Yo La Tengo Tuotteet
Ira Kaplan and Georgia Hubley, a husband/wife duo, formed the band in 1984. They went through several other band members before stabilizing with lead guitarist Dave Schramm and bass player Mike Lewis (founding bass player of Boston garage-punk mainstays DMZ and Lyres, and a member of Brooklyn garage band The A-Bones throughout his tenure in Yo La Tengo) for their debut recording, "The River of Water". In 1986, their first LP Ride the Tiger was released.
Schramm and Lewis left the band, and Stephen Wichnewski joined, with Kaplan taking on the role of lead guitar. New Wave Hot Dogs (1987) did much to establish the band's reputation among rock critics, though it sold poorly. President Yo La Tengo (1989) continued this trend, with rave reviews yet poor sales.
1990 saw the release of Fakebook, an album of mostly acoustic tunes, including covers from Gene Clark, Cat Stevens, Rex Garvin & the Mighty Cravers, The Escorts, The Flamin' Groovies, The Scene Is Now, the Kinks, the Pastels, Daniel Johnston, and several songs by Yo La Tengo themselves. May I Sing with Me (1992) included new bassist James McNew (of Christmas and Dump), who has stayed with the band ever since. Painful (1993), Electr-O-Pura (1995) and I Can Hear the Heart Beating as One (1997) marked a steady progression towards a sprawling, multi-faceted style, which included such disparate elements as folk, punk rock, shoegazing, long instrumental noise-jams and electronica oriented songs. Painful was also the beginning of the band's fruitful creative relationship with producer Roger Moutenot, who has produced every subsequent Yo La Tengo album release. During these years their cult grew and, thanks to almost constant touring and unrelenting critical praise, they became one of the most prominent American indie rock bands. They released And Then Nothing Turned Itself Inside Out in 2000 and Summer Sun in 2003.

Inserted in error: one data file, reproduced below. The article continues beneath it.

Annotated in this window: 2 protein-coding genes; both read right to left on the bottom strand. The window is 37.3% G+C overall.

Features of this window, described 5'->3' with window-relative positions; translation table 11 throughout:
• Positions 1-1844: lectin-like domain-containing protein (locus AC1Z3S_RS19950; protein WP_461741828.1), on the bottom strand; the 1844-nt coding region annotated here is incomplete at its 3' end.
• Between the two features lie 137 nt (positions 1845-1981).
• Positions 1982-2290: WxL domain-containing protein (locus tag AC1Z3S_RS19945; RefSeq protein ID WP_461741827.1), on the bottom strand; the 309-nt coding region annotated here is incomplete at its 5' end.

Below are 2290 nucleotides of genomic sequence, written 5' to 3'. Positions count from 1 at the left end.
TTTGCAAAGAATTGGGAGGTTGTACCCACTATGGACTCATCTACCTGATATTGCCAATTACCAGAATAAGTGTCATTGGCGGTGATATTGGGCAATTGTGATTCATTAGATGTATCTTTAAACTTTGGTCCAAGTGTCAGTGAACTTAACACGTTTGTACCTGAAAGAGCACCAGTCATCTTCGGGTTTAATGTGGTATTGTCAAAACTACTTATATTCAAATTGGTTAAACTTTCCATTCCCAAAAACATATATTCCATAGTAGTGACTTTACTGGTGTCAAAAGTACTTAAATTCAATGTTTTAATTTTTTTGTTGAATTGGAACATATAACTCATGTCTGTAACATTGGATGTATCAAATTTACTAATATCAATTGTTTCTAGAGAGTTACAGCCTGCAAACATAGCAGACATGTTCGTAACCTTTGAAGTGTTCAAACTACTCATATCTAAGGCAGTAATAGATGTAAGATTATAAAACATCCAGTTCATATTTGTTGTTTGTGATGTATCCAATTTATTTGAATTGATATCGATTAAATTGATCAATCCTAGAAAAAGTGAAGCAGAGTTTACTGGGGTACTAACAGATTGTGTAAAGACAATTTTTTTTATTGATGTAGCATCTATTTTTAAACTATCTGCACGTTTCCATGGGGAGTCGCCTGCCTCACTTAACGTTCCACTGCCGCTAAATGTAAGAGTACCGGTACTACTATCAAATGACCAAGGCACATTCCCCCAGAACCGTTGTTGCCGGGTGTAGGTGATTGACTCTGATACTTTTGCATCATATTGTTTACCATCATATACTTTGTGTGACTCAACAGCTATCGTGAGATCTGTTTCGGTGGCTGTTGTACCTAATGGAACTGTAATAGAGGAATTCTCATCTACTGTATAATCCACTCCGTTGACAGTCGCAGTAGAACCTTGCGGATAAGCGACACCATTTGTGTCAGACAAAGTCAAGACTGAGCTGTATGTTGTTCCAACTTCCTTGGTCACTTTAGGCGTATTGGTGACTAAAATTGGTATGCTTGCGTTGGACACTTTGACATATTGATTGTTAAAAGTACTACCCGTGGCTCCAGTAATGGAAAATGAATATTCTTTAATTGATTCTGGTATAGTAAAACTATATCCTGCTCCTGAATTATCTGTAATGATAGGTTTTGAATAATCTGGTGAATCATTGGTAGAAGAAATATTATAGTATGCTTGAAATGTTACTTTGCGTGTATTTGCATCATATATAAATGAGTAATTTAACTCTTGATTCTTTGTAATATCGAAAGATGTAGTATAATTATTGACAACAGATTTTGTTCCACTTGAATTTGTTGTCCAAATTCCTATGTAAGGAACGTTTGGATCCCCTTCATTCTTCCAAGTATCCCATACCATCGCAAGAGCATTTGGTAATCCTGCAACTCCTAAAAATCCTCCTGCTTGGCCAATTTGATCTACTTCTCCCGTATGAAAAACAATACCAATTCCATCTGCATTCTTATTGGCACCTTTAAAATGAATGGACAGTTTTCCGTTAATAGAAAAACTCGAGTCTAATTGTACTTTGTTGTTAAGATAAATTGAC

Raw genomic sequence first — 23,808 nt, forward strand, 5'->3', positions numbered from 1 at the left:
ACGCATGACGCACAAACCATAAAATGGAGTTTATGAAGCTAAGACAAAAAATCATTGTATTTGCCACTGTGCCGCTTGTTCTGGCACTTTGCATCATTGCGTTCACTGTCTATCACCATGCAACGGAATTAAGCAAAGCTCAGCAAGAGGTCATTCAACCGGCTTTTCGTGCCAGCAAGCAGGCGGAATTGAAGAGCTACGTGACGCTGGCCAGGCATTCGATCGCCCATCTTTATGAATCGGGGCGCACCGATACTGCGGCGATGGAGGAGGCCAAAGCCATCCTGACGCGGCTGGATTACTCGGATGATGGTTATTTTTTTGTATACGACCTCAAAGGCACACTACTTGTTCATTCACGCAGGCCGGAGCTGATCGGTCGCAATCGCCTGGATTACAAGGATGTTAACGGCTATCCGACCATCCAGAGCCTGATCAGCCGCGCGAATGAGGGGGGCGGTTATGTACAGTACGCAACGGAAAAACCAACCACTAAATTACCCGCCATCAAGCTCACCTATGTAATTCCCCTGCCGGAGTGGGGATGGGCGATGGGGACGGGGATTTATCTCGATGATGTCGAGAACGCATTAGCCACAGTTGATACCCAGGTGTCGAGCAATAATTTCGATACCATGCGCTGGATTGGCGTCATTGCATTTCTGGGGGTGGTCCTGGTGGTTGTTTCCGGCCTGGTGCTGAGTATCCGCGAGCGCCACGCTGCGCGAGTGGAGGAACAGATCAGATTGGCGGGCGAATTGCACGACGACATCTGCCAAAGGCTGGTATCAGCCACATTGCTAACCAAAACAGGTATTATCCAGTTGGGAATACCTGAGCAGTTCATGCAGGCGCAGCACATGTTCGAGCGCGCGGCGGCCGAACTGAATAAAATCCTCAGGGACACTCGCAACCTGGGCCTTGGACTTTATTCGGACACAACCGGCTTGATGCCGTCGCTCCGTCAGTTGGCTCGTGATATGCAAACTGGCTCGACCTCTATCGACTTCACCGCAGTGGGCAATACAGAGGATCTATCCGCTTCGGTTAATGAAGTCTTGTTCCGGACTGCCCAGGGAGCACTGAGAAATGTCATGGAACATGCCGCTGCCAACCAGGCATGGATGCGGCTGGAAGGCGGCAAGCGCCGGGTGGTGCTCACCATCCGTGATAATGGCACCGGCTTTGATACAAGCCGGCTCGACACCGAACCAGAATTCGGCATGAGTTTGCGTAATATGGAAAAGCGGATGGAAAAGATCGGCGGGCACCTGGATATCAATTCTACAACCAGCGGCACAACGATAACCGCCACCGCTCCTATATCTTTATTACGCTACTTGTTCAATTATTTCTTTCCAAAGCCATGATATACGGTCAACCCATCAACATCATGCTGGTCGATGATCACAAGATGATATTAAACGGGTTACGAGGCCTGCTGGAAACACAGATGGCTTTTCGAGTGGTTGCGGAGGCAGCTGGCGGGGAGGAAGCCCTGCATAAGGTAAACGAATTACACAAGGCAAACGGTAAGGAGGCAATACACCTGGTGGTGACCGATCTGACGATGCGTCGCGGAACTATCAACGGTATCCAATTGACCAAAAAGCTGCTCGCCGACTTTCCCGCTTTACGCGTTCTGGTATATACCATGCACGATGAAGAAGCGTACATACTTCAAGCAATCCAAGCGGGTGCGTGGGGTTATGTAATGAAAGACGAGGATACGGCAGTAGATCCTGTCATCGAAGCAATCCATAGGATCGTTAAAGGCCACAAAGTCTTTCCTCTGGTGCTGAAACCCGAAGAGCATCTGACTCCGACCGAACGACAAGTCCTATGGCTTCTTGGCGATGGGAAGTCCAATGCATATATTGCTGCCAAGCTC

The band is renowned for its encyclopedic repertoire of cover songs, and every year plays live on the New Jersey freeform radio station, WFMU, as part of the station's annual fundraising marathon, performing (with guitarist Bruce Bennett of Norton Records The A-Bones, and occasional additional guests like Hamish Kilgour of New Zealand's The Clean and Pacific Northwest folk-punk chanteuse Lois Maffeo) impromptu cover-song requests from listeners who call in to pledge money to the station. In 2006 the band released an album compiling performances from the marathons between 1996 and 2003 titled Yo La Tengo Is Murdering the Classics.
In 1996 Yo La Tengo appeared briefly (along with their friend Tara Key of the band Antietam) as the Velvet Underground in the film I Shot Andy Warhol. In 2001 they recorded an instrumental soundtrack for eight short undersea documentaries of Jean Painlevé, entitled The Sounds of the Sounds of Science. Yo La Tengo also provided the soundtracks for the films Junebug, Game 6, Shortbus, as well as Kelly Reichardt's award-winning 2006 feature film Old Joy. Three songs from May I Sing With Me ("Always Something", "Sleeping Pill" and "Some Kinda Fatigue") were featured on the soundtrack to American indie filmmaker Hal Hartley's 1992 movie Simple Men. Their song "Tears Are In Your Eyes" was also in the "Family" episode of Buffy the Vampire Slayer.
The group collaborated with Yoko Ono as well on the 2003 album Wig in a Box, Songs From and Inspired by Hedwig and the Angry Inch," made as a charity album to support the Harvey Milk High School.
March of 2005 saw the group release a 2-disc greatest hits package, entitled Prisoners of Love. A bonus edition included a 3rd disc of rarities and unreleased tracks.
The album I Am Not Afraid of You and I Will Beat Your Ass followed in September 2006.
In 2007, Yo La Tengo's covers of the Bob Dylan songs "I Wanna Be Your Lover" and "Fourth Time Around" were released on the 2-CD/4-LP soundtrack album for I'm Not There.